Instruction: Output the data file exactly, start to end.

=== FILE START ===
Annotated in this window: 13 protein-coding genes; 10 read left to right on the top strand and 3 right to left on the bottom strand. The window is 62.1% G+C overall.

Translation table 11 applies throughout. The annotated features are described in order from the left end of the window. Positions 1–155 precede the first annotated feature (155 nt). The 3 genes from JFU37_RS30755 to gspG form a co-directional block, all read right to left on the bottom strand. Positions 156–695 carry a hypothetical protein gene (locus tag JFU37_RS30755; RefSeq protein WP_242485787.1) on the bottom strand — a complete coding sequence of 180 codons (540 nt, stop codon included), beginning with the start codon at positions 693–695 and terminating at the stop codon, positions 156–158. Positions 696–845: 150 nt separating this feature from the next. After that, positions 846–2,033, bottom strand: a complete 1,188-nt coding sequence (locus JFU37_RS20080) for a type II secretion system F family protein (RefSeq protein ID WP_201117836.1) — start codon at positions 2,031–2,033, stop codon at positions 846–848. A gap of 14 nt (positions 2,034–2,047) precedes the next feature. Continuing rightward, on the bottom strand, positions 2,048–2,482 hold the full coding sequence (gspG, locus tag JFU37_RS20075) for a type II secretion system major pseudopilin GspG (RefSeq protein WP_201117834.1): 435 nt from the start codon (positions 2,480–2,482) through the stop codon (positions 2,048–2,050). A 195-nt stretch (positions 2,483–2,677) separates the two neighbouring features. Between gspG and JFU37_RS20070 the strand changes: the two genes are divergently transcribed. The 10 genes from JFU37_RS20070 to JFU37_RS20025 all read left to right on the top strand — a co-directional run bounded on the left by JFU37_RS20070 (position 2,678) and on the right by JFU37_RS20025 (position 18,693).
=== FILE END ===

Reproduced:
Annotated in this window: 13 protein-coding genes; 10 read left to right on the top strand and 3 right to left on the bottom strand. The window is 62.1% G+C overall.

Translation table 11 applies throughout. The annotated features are described in order from the left end of the window. Positions 1–155 precede the first annotated feature (155 nt). The 3 genes from JFU37_RS30755 to gspG form a co-directional block, all read right to left on the bottom strand. Positions 156–695 carry a hypothetical protein gene (locus tag JFU37_RS30755; RefSeq protein WP_242485787.1) on the bottom strand — a complete coding sequence of 180 codons (540 nt, stop codon included), beginning with the start codon at positions 693–695 and terminating at the stop codon, positions 156–158. Positions 696–845: 150 nt separating this feature from the next. After that, positions 846–2,033, bottom strand: a complete 1,188-nt coding sequence (locus JFU37_RS20080) for a type II secretion system F family protein (RefSeq protein ID WP_201117836.1) — start codon at positions 2,031–2,033, stop codon at positions 846–848. A gap of 14 nt (positions 2,034–2,047) precedes the next feature. Continuing rightward, on the bottom strand, positions 2,048–2,482 hold the full coding sequence (gspG, locus tag JFU37_RS20075) for a type II secretion system major pseudopilin GspG (RefSeq protein WP_201117834.1): 435 nt from the start codon (positions 2,480–2,482) through the stop codon (positions 2,048–2,050). A 195-nt stretch (positions 2,483–2,677) separates the two neighbouring features. Between gspG and JFU37_RS20070 the strand changes: the two genes are divergently transcribed. The 10 genes from JFU37_RS20070 to JFU37_RS20025 all read left to right on the top strand — a co-directional run bounded on the left by JFU37_RS20070 (position 2,678) and on the right by JFU37_RS20025 (position 18,693).